The banned procedure’s main use was to deal with, OK kill, brainless hydrocepahlic fetuses at minimal harm to their unfortunate mothers.

    In their intent to overturn Rowe, the Supreme’s Catholics have voted to harm mothers. And some claim there is no connection between religion and morality!

  18. 26

    Roger Rabbit spews:

    Republican Crooks #7-3675884-08, 7-6937775-03, 7-6662134-11, 7-8893144-02, 7-8905550-12 & 7-1129823-06

    “Pair of House resignations reignites GOP ethics woes

    “By Jonathan Weisman
    “The Washington Post

    “WASHINGTON — The resignations last week of two Republican House members from their sensitive committee assignments have thrust lingering legal and ethics issues back into the limelight, … complicating GOP efforts to retake Congress next year.

    “On successive days, … Reps. John Doolittle, of California, and Rick Renzi, of Arizona, disclosed FBI raids, proclaiming their innocence but exposing their legal jeopardy. The announcements … kept the focus on … ethical and legal clouds that helped chase the Republican Party from power on Capitol Hill.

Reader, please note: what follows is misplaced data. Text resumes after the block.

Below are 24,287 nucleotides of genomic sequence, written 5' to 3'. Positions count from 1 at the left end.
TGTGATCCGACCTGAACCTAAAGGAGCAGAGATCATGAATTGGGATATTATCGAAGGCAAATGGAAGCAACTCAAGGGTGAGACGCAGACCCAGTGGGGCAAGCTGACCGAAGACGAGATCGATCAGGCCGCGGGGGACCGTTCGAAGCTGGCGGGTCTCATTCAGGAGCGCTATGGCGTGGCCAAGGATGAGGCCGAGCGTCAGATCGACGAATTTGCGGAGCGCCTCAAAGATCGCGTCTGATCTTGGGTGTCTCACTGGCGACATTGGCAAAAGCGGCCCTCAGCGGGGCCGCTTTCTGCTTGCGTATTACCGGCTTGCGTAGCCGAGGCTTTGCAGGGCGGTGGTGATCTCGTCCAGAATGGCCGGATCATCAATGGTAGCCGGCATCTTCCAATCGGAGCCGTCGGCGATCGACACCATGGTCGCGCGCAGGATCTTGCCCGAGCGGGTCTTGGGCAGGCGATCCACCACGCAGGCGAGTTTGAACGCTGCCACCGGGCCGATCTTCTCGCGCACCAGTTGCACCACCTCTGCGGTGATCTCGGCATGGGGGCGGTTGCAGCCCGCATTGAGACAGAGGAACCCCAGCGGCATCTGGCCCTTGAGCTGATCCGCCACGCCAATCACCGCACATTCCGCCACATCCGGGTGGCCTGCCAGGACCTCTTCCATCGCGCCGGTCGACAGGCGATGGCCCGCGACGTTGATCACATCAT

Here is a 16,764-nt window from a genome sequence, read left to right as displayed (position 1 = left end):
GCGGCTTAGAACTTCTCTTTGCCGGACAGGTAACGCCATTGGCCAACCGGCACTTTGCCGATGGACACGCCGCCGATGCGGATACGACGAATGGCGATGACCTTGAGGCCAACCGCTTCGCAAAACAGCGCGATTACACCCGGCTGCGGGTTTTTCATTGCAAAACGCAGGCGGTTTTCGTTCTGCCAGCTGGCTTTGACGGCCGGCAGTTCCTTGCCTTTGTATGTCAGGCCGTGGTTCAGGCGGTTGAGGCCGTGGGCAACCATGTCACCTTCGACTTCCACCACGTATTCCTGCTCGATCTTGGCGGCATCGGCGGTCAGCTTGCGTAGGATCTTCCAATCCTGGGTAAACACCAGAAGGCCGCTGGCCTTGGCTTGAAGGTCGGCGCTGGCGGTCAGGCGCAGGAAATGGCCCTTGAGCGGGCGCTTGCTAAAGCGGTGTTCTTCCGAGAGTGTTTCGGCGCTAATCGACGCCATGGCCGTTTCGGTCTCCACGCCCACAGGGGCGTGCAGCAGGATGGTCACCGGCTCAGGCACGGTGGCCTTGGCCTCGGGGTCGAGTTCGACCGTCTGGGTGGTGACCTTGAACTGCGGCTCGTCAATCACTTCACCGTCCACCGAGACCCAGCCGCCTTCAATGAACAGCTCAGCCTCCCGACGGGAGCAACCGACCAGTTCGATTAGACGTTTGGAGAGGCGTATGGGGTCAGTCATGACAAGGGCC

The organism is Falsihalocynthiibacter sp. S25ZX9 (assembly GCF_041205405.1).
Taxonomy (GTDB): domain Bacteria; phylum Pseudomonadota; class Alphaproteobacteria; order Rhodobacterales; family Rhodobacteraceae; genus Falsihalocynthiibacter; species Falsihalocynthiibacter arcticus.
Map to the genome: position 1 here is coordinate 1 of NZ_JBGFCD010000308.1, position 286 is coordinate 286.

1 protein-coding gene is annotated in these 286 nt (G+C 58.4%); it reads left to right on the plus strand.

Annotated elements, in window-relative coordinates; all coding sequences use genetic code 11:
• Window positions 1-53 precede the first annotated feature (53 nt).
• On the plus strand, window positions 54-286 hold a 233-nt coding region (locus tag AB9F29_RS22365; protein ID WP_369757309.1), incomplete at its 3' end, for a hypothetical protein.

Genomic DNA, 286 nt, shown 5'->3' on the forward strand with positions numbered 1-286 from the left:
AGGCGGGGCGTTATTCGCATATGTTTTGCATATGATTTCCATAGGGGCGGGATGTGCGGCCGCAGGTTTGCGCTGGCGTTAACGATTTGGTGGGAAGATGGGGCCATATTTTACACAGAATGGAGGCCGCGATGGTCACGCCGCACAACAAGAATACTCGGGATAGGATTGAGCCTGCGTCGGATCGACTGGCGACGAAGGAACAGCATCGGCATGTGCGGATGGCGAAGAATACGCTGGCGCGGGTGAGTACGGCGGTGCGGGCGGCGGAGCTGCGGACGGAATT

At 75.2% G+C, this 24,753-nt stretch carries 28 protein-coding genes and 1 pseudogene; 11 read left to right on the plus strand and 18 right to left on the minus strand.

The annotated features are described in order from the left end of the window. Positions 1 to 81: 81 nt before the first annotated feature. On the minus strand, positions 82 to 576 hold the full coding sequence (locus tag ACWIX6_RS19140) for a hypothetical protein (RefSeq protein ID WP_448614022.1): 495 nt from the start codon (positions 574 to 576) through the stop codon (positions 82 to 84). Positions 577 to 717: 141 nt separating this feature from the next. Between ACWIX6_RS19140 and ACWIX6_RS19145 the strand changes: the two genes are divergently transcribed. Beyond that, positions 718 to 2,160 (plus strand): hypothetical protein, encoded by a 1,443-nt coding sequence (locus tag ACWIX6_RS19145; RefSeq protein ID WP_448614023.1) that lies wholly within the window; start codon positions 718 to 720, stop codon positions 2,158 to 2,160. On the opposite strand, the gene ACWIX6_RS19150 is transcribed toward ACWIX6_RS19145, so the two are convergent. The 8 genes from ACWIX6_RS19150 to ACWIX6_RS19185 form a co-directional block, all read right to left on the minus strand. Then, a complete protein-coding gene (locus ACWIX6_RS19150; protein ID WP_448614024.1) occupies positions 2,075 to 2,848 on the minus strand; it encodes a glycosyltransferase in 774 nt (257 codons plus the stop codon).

” … Rep. Heather Wilson, R-N.M., faces a possible ethics investigation amid accusations that she pressured … U.S. Attorney David Iglesias to indict New Mexico Democrats before last year’s fall elections.

    “Rep. Gary Miller, R-Calif., under investigation by the FBI for a series of land deals, … lied about a land sale that he declined to pay taxes on. … Miller made more than $10 million off the 2002 sale, but he sheltered the profits from capital-gains taxes by claiming the sale was forced under threat of eminent domain.